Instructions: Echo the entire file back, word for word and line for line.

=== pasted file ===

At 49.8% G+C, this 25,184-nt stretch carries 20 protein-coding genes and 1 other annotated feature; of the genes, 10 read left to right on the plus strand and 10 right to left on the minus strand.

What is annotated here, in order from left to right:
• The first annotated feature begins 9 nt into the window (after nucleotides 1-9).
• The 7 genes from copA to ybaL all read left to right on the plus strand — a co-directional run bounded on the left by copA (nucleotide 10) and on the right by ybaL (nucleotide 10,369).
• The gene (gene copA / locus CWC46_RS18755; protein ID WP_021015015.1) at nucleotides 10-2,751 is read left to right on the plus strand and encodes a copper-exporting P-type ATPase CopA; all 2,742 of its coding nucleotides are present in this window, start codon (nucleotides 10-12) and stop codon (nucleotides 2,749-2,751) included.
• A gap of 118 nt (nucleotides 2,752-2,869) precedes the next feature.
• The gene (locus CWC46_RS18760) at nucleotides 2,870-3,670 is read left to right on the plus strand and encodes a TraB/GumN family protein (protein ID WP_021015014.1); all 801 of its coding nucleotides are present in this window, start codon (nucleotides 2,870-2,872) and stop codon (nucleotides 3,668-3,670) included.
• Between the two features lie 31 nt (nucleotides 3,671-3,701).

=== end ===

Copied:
At 49.8% G+C, this 25,184-nt stretch carries 20 protein-coding genes and 1 other annotated feature; of the genes, 10 read left to right on the plus strand and 10 right to left on the minus strand.

What is annotated here, in order from left to right:
• The first annotated feature begins 9 nt into the window (after nucleotides 1-9).
• The 7 genes from copA to ybaL all read left to right on the plus strand — a co-directional run bounded on the left by copA (nucleotide 10) and on the right by ybaL (nucleotide 10,369).
• The gene (gene copA / locus CWC46_RS18755; protein ID WP_021015015.1) at nucleotides 10-2,751 is read left to right on the plus strand and encodes a copper-exporting P-type ATPase CopA; all 2,742 of its coding nucleotides are present in this window, start codon (nucleotides 10-12) and stop codon (nucleotides 2,749-2,751) included.
• A gap of 118 nt (nucleotides 2,752-2,869) precedes the next feature.
• The gene (locus CWC46_RS18760) at nucleotides 2,870-3,670 is read left to right on the plus strand and encodes a TraB/GumN family protein (protein ID WP_021015014.1); all 801 of its coding nucleotides are present in this window, start codon (nucleotides 2,870-2,872) and stop codon (nucleotides 3,668-3,670) included.
• Between the two features lie 31 nt (nucleotides 3,671-3,701).